Ethnic Conflict Wipes out Prized Darjeeling Tea Harvest
Darjeeling tea was the first Indian product to receive an official Geographical Indication tag, meaning that it must come from a specific place—in this case, the Darjeeling district of what is currently West Bengal, India. That puts it in the same rarified category as champagne and San Marzano tomatoes. This year, the expensive tea—prices have reached $1,850 per kilo—is at the center of a much bigger debate.
India is home to dozens of distinct ethnic groups, and the Darjeeling area is mostly home to Gorkhas—Nepali-speaking Indians. For more than a century, the Gorkhas have been advocating for their own state within India. Political parties, sometimes violent, are continuously popping up, demanding a state that properly represents the people within it. (The proposed name of this state? Gorkhaland.)
Better working conditions in the Darjeeling industry is one of the central reasons for wanting a distinct state. Currently, every single Darjeeling tea farm is owned by corporations in Kolkata, which aren’t known for being stellar employers but instead for their exceedingly low wages and abysmal working conditions. A new Gorkhaland state will, hope the protesters, result in more control and better conditions for the Gorkha workers. (This BBC news piece gives a shocking look at the horrible working conditions.)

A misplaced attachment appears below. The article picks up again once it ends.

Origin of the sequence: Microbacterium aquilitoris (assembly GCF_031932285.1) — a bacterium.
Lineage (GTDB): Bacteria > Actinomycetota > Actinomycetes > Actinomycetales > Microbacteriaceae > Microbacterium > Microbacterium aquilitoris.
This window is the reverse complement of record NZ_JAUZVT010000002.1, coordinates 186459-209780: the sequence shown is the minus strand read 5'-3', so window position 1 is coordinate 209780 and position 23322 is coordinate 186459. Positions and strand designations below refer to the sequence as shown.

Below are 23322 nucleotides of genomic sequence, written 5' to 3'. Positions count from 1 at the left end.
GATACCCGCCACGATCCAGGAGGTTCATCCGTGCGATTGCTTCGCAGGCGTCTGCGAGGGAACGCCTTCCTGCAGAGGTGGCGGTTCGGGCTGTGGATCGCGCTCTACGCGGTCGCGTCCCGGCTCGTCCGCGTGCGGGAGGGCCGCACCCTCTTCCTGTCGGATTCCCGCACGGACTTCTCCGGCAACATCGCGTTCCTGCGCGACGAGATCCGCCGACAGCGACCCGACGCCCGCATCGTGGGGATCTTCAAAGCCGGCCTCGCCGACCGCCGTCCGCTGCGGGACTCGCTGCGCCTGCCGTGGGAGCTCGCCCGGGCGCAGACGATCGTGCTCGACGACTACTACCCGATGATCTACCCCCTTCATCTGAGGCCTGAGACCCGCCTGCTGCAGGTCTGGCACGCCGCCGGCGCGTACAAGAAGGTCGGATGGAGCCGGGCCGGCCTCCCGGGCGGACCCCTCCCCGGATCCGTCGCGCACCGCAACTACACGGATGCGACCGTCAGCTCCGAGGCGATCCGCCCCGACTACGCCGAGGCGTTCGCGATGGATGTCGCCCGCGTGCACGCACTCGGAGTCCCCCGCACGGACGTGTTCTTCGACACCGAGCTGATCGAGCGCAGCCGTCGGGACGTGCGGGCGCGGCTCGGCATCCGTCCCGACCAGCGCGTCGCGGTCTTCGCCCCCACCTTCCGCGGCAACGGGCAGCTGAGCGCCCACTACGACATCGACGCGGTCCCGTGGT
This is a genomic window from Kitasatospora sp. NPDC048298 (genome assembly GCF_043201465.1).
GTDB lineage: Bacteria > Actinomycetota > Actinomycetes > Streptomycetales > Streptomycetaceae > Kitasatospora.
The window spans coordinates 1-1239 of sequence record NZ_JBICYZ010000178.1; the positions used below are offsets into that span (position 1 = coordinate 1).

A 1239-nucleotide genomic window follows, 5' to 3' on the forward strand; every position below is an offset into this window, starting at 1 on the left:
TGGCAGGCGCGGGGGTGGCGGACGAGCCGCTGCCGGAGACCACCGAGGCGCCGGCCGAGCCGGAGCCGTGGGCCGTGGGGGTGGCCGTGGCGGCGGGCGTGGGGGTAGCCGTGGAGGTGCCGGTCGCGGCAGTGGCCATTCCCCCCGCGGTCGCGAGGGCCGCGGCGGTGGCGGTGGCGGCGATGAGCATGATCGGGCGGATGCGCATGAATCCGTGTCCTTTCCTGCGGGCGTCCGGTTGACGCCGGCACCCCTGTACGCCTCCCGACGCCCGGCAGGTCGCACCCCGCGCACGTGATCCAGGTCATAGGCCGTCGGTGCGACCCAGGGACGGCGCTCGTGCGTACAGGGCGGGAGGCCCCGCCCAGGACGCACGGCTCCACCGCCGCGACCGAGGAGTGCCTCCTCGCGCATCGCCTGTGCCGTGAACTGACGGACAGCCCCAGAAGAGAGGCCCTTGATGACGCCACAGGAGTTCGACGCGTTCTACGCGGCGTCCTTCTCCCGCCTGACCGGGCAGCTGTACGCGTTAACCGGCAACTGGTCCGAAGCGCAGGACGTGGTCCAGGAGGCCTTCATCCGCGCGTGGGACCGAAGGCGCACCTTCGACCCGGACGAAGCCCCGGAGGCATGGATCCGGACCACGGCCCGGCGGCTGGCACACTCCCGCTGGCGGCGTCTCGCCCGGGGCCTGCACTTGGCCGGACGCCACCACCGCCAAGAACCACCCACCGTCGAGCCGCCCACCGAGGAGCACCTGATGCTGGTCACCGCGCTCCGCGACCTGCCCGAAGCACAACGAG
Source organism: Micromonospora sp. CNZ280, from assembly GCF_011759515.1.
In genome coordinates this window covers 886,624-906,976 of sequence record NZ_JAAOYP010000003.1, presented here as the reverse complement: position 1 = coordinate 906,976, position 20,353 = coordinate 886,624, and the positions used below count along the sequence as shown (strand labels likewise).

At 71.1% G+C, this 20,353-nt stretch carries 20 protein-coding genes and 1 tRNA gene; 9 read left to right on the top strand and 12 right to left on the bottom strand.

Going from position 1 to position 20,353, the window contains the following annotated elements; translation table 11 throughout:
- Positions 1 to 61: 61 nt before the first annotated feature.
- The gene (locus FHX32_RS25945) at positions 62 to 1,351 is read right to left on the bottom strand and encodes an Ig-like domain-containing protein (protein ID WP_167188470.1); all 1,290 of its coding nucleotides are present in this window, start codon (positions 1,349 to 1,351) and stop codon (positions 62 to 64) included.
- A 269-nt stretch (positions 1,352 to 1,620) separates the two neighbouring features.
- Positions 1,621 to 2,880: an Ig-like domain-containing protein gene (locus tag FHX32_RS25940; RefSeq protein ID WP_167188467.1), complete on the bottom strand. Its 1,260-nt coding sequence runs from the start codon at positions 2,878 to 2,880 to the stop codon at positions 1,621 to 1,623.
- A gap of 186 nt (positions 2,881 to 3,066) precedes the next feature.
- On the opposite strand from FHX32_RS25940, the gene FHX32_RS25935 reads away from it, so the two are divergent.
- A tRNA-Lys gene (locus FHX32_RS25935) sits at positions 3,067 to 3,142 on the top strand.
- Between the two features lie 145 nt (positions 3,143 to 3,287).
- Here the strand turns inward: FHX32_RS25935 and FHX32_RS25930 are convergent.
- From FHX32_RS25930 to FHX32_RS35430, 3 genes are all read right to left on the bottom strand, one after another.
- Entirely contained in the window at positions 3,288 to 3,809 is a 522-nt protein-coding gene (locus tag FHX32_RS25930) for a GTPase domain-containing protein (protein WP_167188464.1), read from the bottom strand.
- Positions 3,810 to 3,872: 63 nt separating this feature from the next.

So far, their demands have been unsuccessful, perhaps in part because it would mean West Bengal would have to give up the Darjeeling district—and its hundred-million-dollar Darjeeling tea industry. But starting this past June, the separatist (and non-violent) Gorkha Janmukti Morcha party made a major move: a massive strike of all Gorkha businesses.
The West Bengal police, and later the Indian army, were called in to conduct raids and attempt to break the strike, but have so far failed. The ongoing strike has effectively cancelled the entire “second flush,” of Darjeeling, which is the June harvest that produces a fuller-bodied, amber tea. This is the most expensive harvest of the year, and its loss has resulted in a 40 percent reduction in tea revenue, the equivalent of about $22 million.
Reuters notes that supplies of second-flush Darjeeling from 2016 are still being sold, but will likely become exhausted by September of this year. After that, it may be awhile before consumers can brew the best of India’s tea crop.